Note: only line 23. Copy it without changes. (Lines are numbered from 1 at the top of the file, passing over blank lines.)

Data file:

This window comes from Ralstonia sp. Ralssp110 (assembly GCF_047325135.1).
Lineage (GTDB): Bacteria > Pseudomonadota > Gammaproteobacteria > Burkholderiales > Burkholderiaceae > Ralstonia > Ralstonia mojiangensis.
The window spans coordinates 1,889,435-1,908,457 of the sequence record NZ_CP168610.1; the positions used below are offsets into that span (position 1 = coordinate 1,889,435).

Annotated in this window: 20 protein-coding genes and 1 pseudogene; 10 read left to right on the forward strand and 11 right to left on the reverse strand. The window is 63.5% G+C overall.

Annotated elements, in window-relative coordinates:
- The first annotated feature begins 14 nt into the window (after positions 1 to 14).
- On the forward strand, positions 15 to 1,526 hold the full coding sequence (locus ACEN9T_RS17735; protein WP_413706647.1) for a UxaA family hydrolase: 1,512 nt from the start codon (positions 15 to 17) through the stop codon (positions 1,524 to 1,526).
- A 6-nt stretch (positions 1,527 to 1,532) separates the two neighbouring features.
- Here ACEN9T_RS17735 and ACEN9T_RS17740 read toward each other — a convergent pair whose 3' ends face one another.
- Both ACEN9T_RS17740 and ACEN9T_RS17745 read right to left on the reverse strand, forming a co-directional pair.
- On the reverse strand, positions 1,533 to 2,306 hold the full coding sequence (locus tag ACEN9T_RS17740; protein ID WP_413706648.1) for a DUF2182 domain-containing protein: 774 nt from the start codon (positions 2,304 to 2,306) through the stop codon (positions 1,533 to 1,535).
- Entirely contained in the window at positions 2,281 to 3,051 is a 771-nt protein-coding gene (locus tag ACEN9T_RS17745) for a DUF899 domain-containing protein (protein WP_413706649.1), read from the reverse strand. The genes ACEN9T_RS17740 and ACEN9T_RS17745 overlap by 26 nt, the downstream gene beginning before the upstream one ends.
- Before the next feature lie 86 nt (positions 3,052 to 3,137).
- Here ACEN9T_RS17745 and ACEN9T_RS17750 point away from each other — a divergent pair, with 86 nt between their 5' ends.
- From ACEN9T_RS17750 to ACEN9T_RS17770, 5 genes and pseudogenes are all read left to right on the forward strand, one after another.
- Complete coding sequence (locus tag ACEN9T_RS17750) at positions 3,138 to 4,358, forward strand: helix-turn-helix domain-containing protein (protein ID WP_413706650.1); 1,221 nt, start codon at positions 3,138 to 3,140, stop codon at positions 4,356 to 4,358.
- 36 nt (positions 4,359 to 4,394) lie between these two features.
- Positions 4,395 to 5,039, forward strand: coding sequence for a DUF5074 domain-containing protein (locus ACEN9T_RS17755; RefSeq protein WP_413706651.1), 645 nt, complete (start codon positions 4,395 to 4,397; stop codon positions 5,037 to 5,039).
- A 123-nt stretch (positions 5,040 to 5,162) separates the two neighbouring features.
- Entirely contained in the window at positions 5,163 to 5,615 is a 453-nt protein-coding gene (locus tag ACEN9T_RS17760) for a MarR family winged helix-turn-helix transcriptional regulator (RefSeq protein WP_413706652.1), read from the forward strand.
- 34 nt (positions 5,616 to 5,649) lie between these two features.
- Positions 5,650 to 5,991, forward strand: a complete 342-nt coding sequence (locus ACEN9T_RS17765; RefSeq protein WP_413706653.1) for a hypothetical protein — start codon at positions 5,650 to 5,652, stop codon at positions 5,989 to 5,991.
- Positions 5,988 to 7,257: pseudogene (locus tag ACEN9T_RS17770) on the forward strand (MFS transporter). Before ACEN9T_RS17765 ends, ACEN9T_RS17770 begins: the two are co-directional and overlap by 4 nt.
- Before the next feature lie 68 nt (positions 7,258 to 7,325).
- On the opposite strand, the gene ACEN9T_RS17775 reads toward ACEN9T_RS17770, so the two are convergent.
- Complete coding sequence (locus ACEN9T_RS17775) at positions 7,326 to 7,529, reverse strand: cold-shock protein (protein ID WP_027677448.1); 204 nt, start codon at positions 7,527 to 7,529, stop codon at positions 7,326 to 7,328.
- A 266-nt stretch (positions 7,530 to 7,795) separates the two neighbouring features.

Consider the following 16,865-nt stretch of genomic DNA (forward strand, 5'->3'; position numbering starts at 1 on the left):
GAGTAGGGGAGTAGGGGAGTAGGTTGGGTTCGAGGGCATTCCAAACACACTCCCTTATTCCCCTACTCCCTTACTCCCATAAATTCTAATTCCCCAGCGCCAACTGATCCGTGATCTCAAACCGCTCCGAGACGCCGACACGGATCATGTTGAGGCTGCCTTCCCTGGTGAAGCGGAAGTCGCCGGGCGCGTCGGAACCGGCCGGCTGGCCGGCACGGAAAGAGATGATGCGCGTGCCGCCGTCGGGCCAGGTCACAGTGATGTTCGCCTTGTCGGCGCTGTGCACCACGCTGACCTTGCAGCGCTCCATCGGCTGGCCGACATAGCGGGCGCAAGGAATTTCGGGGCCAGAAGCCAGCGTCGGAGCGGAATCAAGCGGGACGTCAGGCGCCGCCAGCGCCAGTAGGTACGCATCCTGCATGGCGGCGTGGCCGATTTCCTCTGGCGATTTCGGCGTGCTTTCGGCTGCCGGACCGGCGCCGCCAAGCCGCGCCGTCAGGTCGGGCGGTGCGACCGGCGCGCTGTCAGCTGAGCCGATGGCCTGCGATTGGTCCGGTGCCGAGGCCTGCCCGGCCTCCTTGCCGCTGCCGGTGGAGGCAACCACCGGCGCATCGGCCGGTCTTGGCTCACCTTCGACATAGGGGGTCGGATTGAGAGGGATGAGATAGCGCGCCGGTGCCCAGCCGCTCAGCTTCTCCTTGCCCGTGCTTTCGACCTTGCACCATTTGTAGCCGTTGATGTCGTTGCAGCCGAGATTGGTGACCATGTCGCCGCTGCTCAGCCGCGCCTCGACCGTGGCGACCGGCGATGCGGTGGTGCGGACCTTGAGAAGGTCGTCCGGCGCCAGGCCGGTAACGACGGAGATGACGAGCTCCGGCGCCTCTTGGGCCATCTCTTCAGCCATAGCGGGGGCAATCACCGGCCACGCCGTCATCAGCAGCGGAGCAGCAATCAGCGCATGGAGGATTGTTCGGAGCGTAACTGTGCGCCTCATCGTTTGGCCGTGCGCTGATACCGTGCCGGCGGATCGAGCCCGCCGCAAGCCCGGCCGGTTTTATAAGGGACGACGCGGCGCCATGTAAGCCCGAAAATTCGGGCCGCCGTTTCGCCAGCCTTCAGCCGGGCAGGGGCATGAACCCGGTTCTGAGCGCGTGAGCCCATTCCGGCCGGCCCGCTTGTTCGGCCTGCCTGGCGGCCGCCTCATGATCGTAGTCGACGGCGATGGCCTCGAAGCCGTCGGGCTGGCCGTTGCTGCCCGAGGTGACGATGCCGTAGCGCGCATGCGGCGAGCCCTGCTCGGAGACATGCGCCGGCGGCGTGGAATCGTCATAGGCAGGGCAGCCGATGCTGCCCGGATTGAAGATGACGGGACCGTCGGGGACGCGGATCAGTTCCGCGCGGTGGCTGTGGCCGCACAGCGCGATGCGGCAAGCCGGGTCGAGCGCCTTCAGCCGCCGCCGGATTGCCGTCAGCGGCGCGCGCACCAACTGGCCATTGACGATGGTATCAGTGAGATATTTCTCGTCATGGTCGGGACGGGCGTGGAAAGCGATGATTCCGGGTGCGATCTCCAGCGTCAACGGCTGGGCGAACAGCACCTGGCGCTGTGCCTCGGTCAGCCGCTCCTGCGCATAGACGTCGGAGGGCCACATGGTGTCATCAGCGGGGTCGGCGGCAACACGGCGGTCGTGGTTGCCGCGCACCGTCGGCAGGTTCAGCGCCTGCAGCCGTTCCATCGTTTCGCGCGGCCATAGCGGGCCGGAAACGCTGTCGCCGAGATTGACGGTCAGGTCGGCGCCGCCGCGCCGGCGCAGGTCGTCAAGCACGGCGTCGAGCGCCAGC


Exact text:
- Positions 5,988 to 7,257: pseudogene (locus tag ACEN9T_RS17770) on the forward strand (MFS transporter). Before ACEN9T_RS17765 ends, ACEN9T_RS17770 begins: the two are co-directional and overlap by 4 nt.